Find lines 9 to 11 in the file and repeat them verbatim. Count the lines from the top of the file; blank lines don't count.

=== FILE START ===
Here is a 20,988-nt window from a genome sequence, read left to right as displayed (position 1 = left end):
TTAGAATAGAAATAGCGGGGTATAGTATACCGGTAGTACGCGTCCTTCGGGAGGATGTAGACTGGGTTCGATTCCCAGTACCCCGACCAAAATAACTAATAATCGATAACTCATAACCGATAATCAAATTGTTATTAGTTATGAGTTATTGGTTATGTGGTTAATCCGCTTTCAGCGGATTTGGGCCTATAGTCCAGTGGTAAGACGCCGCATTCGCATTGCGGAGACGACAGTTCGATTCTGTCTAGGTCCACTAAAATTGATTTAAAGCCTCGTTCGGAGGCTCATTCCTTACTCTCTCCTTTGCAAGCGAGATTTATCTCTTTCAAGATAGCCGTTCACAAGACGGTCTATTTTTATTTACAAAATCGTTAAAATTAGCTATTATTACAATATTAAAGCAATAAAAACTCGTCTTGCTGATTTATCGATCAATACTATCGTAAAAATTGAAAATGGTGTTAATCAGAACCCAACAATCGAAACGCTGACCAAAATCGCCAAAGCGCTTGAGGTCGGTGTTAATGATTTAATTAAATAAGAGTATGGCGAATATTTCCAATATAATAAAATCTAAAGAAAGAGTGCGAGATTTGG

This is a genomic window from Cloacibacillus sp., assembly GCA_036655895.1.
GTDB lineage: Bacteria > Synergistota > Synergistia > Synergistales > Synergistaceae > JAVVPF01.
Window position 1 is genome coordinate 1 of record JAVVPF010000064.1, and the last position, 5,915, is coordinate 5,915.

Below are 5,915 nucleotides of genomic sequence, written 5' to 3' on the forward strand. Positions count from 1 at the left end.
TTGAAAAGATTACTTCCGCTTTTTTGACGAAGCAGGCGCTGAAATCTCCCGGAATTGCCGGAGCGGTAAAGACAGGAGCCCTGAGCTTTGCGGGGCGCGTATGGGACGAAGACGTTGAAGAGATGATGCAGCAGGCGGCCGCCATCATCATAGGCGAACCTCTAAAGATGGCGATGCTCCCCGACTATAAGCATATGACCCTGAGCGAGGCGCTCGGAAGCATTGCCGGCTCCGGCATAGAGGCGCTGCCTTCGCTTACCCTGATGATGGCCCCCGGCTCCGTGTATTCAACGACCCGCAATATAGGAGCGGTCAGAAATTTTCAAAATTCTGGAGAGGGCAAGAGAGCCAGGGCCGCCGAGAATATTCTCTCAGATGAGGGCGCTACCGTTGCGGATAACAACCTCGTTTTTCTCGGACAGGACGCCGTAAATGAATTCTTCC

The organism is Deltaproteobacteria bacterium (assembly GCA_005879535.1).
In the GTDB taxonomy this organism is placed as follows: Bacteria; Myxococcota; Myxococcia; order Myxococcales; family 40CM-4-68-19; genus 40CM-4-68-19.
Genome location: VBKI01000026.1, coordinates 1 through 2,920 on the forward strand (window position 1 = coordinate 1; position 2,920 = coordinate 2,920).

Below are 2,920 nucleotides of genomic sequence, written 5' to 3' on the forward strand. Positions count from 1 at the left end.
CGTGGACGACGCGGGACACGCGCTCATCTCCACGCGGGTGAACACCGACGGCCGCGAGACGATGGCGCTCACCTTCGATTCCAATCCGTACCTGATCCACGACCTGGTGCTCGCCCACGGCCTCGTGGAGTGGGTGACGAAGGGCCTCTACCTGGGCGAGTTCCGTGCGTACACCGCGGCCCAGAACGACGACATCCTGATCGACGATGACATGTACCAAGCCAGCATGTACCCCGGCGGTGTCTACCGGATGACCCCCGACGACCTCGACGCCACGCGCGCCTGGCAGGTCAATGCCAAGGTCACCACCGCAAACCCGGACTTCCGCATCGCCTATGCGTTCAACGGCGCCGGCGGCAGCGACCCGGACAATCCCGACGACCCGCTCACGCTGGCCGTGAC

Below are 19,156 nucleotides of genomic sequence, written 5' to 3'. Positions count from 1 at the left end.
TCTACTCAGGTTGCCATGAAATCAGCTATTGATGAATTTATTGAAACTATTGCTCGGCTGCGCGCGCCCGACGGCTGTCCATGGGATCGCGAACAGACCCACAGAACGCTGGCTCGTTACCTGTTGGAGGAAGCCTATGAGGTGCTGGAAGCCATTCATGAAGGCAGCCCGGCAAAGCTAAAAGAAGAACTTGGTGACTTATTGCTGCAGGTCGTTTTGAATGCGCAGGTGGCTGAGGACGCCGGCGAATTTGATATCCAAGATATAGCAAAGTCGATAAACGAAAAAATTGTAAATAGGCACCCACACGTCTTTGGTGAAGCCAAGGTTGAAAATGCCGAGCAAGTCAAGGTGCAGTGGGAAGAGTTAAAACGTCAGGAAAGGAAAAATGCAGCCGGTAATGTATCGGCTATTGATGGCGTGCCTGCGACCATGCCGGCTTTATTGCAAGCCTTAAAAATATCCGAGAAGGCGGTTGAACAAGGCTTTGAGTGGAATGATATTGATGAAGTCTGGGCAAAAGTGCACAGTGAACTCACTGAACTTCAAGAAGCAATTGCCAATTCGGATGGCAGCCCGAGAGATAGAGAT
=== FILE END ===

In the GTDB taxonomy this organism is placed as follows: Bacteria; Myxococcota; Myxococcia; order Myxococcales; family 40CM-4-68-19; genus 40CM-4-68-19.
Genome location: VBKI01000026.1, coordinates 1 through 2,920 on the forward strand (window position 1 = coordinate 1; position 2,920 = coordinate 2,920).

Below are 2,920 nucleotides of genomic sequence, written 5' to 3' on the forward strand. Positions count from 1 at the left end.